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Two Children becomes four as artist reveals secrets of unfinished Joan Eardley masterpiece

Kate Downie in her studio with the original Eardley Two Children painting to her left and her new version on the right
Kate Downie in her studio with the original Eardley Two Children painting to her left and her new version on the right

A recreation of a painting found unfinished on Joan Eardley’s easel that imagines how the work would have been completed has been acquired by Glasgow Museums.

With the blessing of the late painter’s estate, artist Kate Downie has worked for months on visualising and putting to canvas how Two Children might have been finished.

Recruiting local youngsters for sittings at her studio in Ceres, Fife, she found herself drawn deep into the project – even discovering clues to hidden figures that had only just started to take shape when Eardley died in 1963.

The finished product, based on extensive research and a career-long love of Eardley’s work, forms a best guess at how the painting would have emerged had its creator not been lost to breast cancer aged just 42.

‘An honour and responsibility’

“It was an honour and responsibility,” Downie said. “It was an act of love and an act of research at the same time.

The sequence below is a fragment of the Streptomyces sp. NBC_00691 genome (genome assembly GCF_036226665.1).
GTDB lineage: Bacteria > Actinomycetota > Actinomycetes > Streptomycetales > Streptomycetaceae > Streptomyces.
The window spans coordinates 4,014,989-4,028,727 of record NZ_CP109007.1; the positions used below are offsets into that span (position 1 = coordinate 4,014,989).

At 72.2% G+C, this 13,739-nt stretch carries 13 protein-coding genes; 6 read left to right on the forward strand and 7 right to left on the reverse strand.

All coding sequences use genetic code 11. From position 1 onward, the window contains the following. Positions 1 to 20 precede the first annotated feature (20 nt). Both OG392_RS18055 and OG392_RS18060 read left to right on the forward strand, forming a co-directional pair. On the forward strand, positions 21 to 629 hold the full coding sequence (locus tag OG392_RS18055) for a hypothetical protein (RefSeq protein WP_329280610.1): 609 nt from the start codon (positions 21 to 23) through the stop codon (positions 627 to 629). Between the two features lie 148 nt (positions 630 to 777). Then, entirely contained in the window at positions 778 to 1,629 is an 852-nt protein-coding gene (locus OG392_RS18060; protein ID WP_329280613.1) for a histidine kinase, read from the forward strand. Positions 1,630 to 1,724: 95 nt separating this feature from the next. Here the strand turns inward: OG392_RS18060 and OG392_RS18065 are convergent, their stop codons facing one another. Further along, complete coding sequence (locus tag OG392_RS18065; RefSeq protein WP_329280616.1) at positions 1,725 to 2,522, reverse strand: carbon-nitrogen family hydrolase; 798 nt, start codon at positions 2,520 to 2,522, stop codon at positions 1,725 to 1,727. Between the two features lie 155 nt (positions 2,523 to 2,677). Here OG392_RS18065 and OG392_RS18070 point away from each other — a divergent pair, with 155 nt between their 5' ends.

“Eardley could never have finished the painting when she was poorly because it’s too big and too ambitious. But she got quite far with it. With it being unfinished, I think people just accepted that as read.

“But by working into it, it gave me a chance to see what her intentions were. I’m not saying I’m right, that it’s the absolute final definitive, and that’s the exciting thing. What’s the point of painting if you know how it’s going to come out?”

Often labelled the painter’s painter, Eardley’s work is beloved by artists and the public alike, with a series of events across the last year marking the centenary of her birth.

Two Children was her final work, part of a series of paintings based on the youngsters who would play on the city streets around her studio in Townhead.

© The Eardley Estate
Joan Eardley sketching a little boy in her studio in Townhead, Glasgow

At the start of the project, Downie considered ‘finishing’ the painting to be an act of keeping Eardley alive but, by the final brushstrokes, it became clear that it was more about laying her to rest.